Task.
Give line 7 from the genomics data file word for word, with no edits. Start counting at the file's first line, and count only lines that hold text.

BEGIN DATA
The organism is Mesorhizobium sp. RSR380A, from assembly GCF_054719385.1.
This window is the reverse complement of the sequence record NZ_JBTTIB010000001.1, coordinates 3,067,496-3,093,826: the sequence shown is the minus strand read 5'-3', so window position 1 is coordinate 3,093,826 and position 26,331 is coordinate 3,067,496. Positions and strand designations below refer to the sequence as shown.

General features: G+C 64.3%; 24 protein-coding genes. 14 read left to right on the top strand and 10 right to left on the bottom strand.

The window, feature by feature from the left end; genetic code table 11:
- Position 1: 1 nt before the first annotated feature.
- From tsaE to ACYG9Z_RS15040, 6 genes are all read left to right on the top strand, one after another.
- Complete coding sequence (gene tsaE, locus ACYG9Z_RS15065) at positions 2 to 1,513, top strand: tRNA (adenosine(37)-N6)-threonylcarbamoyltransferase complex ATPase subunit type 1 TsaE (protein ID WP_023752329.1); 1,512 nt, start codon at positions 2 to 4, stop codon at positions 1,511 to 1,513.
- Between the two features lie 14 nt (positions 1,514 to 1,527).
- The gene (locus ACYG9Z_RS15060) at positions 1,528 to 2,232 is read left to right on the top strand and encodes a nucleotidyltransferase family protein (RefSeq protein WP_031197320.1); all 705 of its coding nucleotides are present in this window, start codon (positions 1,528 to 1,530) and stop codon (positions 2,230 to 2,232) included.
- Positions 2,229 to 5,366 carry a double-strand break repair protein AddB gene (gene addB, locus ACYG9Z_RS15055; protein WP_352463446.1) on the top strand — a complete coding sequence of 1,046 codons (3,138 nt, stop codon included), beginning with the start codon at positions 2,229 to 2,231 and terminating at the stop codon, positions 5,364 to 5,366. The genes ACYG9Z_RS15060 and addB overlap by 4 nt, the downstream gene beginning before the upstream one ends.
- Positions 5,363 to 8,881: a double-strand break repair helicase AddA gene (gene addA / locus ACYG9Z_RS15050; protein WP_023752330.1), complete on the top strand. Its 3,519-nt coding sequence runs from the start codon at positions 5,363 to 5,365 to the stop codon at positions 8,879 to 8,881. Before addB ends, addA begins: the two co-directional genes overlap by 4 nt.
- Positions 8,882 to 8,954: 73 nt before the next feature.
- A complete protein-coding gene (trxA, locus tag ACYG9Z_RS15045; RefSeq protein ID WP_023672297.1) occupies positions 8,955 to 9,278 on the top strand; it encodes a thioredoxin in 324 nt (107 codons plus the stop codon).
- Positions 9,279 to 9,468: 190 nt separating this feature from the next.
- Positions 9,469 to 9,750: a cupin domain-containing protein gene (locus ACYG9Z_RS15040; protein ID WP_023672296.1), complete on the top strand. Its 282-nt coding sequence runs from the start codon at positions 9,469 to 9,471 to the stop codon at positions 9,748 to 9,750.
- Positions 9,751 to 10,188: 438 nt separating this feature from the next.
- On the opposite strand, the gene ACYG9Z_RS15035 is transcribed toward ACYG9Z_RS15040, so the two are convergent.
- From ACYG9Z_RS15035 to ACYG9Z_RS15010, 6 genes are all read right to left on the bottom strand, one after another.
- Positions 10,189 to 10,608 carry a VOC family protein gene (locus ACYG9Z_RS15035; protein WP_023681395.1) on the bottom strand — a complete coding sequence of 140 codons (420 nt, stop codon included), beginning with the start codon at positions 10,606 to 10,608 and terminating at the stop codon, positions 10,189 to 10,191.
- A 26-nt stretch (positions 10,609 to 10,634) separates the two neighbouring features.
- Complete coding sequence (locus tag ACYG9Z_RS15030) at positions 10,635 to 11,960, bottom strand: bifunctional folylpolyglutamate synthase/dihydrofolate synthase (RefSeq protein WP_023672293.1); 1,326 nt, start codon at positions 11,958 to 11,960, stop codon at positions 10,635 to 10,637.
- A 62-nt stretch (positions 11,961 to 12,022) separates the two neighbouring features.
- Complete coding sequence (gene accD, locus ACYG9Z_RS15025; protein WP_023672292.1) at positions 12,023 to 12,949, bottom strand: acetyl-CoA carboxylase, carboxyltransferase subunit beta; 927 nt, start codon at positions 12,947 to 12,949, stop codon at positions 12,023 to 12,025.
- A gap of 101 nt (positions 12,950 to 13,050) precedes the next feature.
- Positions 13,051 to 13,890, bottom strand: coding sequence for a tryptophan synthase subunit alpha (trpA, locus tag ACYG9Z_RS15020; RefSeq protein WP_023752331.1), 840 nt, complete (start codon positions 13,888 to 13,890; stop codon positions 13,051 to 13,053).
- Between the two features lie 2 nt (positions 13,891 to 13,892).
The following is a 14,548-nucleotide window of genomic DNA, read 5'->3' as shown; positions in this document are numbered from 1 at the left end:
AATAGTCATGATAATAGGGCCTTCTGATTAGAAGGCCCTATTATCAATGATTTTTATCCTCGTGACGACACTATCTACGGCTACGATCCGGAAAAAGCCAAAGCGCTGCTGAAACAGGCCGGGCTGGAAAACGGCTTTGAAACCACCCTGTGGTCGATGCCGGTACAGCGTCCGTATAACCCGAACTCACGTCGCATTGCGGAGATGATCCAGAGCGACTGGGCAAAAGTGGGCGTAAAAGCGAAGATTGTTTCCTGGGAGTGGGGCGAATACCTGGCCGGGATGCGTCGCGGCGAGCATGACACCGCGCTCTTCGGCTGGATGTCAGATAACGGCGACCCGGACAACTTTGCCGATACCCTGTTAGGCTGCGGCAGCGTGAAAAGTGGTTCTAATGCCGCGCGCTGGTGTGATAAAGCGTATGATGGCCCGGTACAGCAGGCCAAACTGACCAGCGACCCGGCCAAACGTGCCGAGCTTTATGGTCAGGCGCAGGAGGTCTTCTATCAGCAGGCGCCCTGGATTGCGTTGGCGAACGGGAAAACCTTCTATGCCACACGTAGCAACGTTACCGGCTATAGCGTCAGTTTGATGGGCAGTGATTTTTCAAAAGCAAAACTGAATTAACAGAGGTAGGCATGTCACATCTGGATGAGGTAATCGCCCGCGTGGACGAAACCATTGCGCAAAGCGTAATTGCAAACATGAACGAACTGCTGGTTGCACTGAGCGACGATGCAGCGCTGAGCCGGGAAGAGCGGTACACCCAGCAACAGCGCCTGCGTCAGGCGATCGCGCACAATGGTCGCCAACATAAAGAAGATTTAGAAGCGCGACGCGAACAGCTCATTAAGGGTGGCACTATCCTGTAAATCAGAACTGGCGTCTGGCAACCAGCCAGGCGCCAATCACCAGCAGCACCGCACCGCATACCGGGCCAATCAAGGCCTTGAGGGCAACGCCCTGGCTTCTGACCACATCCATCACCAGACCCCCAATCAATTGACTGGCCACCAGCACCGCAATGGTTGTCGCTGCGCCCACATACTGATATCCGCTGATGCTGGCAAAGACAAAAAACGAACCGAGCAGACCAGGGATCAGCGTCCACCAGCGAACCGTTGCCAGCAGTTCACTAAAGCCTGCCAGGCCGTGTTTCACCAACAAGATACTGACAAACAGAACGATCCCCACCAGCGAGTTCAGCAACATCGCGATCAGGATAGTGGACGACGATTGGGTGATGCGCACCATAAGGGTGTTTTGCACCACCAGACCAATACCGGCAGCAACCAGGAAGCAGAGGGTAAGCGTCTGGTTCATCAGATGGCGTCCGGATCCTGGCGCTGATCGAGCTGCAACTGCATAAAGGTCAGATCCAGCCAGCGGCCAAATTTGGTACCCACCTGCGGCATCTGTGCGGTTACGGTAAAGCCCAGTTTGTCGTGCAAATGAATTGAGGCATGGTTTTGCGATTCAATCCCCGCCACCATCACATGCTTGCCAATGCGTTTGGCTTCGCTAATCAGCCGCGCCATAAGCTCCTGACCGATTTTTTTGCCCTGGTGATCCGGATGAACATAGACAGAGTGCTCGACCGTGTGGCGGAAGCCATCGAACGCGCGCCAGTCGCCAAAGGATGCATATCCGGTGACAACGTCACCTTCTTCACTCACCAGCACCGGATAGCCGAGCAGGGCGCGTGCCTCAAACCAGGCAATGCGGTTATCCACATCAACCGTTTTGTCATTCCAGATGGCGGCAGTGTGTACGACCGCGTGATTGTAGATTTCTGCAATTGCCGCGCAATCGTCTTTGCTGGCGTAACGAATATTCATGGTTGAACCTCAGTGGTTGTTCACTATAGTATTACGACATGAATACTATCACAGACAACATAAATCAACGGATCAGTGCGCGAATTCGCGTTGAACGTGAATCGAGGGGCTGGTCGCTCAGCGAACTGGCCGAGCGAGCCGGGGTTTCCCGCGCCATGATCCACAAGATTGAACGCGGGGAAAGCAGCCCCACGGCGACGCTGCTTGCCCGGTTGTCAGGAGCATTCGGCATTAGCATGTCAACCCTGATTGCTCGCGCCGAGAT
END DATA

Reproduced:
- Complete coding sequence (gene tsaE, locus ACYG9Z_RS15065) at positions 2 to 1,513, top strand: tRNA (adenosine(37)-N6)-threonylcarbamoyltransferase complex ATPase subunit type 1 TsaE (protein ID WP_023752329.1); 1,512 nt, start codon at positions 2 to 4, stop codon at positions 1,511 to 1,513.